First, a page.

|18||Pain of Salvation|
In the Passing Light of Day
Another excellent comeback from what most expected to be a career-ending illness. I hadn’t thought I’d see another PoS album, and the fact that we got a killer just makes it that bit sweeter. I don’t think I’ll ever get the cheesy chorus to ‘Meaningless’ out of my head.
One of those albums I grabbed on a whim after seeing the vibrant album art pop up in my YouTube feed. Upbeat, smooth jazz that never fails to put a smile on my face.
Trance of Death
Just another very solid, dissonant black/death monster of a record. This style is a bit saturated at this stage, but Venenum are one of the bands that do it very well.
S/O to the dub boys for hitting me with this, definitely one of the better new shoegaze bands on the block.
Now this is the kind of dm I'm often in the mood for, predictably solid dm from the masters. Glad they bounced back with this kind of ferocity after Kingdom.
An incredibly compelling, almost tribal electronic record that I’m convinced is the best album of the year while I’m listening to it. However, the one issue is that the haunting and deliberately indistinct atmosphere means I forget what the album even sounds like an hour after I’ve spun it. However, putting that aside, it has one of the richest varieties of sounds you’ll hear on an electronic record, moving through a whole tapestry of styles and emotions throughout the album with admirable finesse. Very likely to move up the list with time.
|12||Do Make Say Think|
Stubborn Persistent Illusions
This was a band I never actually got around to listening to until this came out, so not only did I get this phenomenal album, but I got a bunch of them. So given that none of their albums really had a chance to grow on me and I experienced them all at more or less the same time, I can definitely say that this one has had the most immediate impact.
‘Aathma’ isn’t necessarily a step forward for the band, however it is a refinement. They’ve taken all of the mistakes that held the last 2 albums back in a minor capacity, cleaned them up and honed their songwriting to focus on the bands best traits. While it’s not as diverse and consistently engaging as their masterpiece ‘Core’, it extends one of the most consistent discographies in metal and cements their place as Andorra’s premiere musical act (not that they have much competition there…)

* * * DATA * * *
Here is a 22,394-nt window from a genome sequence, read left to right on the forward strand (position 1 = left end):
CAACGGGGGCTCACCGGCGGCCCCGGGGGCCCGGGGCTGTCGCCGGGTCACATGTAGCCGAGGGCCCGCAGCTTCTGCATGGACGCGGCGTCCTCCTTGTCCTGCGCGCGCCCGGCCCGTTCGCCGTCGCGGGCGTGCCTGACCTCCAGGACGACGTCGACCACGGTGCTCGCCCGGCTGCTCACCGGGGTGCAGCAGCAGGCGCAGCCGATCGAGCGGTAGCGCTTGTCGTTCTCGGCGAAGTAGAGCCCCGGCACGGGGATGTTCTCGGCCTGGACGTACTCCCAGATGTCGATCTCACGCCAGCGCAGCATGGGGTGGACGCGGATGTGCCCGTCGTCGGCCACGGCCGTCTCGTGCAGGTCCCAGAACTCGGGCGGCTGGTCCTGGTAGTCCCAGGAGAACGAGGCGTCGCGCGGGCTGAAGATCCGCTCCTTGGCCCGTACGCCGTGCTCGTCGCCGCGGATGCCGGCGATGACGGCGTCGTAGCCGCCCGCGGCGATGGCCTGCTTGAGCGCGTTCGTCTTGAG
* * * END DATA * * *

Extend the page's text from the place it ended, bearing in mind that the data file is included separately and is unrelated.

After the Party
Continues in the vein of ‘Rented World’, with just a few more catchy sing-alongs and more light in the dark to give it a more immediate impact. Probably my most-listened to album of the year. They’ve struck the perfect mixture of fun and serious that makes it really feel more like a soundtrack to your life, with all the ups and downs.
The Assassination of Julius Caesar
Every time I start thinking Ulver has covered as much ground as they could have, they master another genre like it’s what they’ve played for years. I loved ‘Messe’ and was admittedly worried at the Depeche Mode-esque pre-release track, but they absolutely nailed it yet again. I don’t even know what to say each time they release a new album anymore.
This album didn’t sit very well with me on initial listens. After spinning Third of May countless times before the album’s release, the rest seemed lacklustre and homogenous. However, after catching the majority of the album live and seeing the intricacies in the pieces up close, and then returning to the album with an ear for this, I completely flipped my opinion on it. For all those that gave it a couple of cursory listens and scratched it off as a stumble, I implore you to return to it and give it time. Similar to my ‘Goths’, it continues to grow on me with every listen, and I could easily seeing it making top 5 by the end of the year.
|7||The Ruins Of Beverast|